I have seen postings on math.stackexchange starting "I found this solution somewhere on the internet to [problem x.y in textbook]" (often without information about where they found it, just a quote). The post might continue in one of these ways:
- Is it correct?
- Why did they use this approach?
- I think these are mistakes. What about these points later on?
Type 1: are they really expecting math.stackexchange users to proofread some random solution that they found? (I don't think this is the same as a typical proof-verification post, since those should be asking about poster's own work.) Type 2: are they expecting users to psychoanalyze the original author? I suppose not, but if they're basically asking, "How do you come up with an idea for how to solve this problem," then that feels like too open-ended a question. Type 3: if they've already found several clear mistakes, why are they putting any faith into the rest of the purported solution?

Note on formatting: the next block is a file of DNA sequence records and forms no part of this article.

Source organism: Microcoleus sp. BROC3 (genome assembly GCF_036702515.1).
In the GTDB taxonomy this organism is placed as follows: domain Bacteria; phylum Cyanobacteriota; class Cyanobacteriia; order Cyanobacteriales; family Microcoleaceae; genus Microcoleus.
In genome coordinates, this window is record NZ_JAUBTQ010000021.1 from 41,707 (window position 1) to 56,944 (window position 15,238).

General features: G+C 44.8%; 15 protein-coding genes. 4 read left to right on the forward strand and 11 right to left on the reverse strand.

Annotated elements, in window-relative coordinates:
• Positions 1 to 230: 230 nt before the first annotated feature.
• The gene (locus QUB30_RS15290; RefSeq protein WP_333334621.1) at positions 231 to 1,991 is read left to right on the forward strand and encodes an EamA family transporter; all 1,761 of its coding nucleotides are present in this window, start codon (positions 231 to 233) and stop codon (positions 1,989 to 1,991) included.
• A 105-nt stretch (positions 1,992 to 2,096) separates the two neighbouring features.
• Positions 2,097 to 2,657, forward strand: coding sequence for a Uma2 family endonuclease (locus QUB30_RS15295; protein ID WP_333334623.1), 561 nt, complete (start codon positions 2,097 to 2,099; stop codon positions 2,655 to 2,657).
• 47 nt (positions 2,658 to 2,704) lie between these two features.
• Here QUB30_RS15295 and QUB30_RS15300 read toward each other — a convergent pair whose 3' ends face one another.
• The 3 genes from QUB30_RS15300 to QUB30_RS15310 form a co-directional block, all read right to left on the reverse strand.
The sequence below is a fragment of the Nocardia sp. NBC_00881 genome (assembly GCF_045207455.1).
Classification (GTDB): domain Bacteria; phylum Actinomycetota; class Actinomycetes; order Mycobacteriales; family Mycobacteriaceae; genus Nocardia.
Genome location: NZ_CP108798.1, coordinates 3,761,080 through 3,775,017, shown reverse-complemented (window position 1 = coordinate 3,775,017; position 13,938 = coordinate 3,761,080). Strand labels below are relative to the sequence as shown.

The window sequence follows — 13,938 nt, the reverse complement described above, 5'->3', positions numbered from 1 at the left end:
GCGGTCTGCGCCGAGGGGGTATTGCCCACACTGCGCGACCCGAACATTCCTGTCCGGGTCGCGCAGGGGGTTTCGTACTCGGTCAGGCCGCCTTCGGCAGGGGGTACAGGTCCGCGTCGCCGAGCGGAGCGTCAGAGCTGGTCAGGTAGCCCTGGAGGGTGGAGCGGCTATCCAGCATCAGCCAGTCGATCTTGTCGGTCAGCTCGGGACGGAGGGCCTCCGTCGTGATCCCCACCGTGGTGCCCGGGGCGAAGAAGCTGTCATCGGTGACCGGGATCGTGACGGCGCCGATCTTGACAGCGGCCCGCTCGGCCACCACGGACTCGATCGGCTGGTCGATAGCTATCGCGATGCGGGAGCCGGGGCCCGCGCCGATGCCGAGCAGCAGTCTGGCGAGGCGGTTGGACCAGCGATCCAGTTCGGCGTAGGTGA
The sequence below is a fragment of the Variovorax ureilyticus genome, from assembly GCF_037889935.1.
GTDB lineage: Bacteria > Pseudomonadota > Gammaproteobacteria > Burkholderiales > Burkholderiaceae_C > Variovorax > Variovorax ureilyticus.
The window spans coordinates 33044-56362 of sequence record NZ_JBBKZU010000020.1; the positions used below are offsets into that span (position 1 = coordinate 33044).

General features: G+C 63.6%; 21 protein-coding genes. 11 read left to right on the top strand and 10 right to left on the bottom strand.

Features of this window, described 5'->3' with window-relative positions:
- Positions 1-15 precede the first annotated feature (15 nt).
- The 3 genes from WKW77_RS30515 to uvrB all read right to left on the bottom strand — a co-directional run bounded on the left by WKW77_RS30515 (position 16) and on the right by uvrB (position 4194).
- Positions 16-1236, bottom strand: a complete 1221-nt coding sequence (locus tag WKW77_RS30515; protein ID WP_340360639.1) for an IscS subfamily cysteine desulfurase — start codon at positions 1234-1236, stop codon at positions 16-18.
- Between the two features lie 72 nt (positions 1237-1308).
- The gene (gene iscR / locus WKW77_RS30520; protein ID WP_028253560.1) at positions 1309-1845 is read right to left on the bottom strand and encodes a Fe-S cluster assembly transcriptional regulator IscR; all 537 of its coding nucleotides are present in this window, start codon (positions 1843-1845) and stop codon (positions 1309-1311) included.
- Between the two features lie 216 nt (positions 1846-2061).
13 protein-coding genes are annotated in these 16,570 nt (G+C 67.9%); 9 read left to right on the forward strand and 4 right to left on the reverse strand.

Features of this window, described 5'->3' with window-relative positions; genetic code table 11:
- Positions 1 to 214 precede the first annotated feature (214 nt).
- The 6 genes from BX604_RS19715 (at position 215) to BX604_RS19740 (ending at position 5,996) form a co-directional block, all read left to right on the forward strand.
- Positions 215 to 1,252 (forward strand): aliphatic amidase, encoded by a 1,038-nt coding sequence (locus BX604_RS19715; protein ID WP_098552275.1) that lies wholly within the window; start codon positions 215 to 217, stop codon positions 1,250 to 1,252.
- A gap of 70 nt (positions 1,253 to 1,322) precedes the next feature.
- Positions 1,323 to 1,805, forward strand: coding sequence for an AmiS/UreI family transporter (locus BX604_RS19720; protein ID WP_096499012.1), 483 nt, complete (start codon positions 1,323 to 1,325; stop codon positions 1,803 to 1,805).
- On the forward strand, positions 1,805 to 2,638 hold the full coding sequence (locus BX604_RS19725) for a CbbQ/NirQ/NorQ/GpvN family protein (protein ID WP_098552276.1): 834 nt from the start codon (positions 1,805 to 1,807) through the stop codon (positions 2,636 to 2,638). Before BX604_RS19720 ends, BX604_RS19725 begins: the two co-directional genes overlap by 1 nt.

Are these appropriate types of posts? What are good ways to respond to them while being polite and respectful? Type 2 in particular seems like the sort of question that could be refined and turned into something of higher quality with the right sort of feedback, but I don't know what that feedback should be.
Or do I just try to ignore this type of post and let someone else deal with it?